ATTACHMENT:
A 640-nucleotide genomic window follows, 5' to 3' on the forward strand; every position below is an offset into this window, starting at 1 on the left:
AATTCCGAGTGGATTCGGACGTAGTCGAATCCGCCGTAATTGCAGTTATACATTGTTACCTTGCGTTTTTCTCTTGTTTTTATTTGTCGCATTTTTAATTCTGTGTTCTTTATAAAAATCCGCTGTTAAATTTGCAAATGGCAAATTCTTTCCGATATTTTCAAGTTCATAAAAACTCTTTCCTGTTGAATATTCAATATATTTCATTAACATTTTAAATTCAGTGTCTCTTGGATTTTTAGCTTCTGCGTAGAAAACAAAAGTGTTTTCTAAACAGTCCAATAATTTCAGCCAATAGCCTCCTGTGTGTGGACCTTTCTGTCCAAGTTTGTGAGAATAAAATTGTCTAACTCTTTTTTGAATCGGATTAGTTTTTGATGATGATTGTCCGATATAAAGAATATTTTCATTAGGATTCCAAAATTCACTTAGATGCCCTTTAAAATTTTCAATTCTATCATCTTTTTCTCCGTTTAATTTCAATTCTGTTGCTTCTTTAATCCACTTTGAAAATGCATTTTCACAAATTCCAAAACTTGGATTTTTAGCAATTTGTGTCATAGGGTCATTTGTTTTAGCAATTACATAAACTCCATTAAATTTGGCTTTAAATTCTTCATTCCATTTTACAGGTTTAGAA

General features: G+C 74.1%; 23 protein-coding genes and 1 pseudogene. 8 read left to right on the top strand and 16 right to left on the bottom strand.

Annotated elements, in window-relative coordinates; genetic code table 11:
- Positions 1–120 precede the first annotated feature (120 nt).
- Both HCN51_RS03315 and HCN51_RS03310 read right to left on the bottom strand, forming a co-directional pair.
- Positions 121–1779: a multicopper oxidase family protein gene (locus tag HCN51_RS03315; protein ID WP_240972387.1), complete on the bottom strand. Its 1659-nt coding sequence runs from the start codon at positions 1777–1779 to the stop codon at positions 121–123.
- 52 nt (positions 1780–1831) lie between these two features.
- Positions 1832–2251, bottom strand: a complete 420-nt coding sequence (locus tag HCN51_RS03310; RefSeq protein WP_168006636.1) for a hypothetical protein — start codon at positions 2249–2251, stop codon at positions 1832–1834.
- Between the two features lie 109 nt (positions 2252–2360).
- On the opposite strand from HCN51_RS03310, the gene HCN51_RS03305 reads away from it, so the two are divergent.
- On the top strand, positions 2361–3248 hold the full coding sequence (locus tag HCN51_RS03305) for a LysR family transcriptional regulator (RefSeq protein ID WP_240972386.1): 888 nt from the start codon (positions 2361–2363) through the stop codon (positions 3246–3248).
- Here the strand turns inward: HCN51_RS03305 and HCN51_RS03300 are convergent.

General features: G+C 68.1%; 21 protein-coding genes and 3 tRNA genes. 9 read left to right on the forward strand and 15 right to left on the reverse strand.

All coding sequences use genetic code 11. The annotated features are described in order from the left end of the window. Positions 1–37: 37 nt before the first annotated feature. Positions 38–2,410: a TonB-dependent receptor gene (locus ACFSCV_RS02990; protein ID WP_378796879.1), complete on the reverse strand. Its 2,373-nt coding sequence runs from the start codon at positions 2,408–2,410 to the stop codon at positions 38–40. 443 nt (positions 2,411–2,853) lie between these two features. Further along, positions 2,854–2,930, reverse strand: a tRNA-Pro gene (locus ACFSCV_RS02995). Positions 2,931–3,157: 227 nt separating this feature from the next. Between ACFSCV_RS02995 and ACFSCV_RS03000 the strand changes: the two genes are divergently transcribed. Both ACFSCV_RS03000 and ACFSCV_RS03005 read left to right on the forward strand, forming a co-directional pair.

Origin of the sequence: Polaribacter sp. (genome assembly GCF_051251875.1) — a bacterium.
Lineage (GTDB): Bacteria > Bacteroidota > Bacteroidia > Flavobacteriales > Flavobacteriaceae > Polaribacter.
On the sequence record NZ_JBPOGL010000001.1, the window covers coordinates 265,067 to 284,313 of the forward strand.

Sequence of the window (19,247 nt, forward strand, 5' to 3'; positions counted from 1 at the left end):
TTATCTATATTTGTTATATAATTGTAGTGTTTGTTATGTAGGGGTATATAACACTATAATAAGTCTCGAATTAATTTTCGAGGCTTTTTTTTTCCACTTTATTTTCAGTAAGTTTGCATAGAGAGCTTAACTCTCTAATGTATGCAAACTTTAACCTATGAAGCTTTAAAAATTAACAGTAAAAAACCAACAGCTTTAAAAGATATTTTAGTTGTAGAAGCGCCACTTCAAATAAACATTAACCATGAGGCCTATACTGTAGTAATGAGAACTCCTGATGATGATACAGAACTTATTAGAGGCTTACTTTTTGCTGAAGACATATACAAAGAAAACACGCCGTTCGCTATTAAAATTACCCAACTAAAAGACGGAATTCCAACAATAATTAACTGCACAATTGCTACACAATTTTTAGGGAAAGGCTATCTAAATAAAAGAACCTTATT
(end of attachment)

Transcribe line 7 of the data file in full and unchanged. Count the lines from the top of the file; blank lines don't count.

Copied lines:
- Positions 121–1779: a multicopper oxidase family protein gene (locus tag HCN51_RS03315; protein ID WP_240972387.1), complete on the bottom strand. Its 1659-nt coding sequence runs from the start codon at positions 1777–1779 to the stop codon at positions 121–123.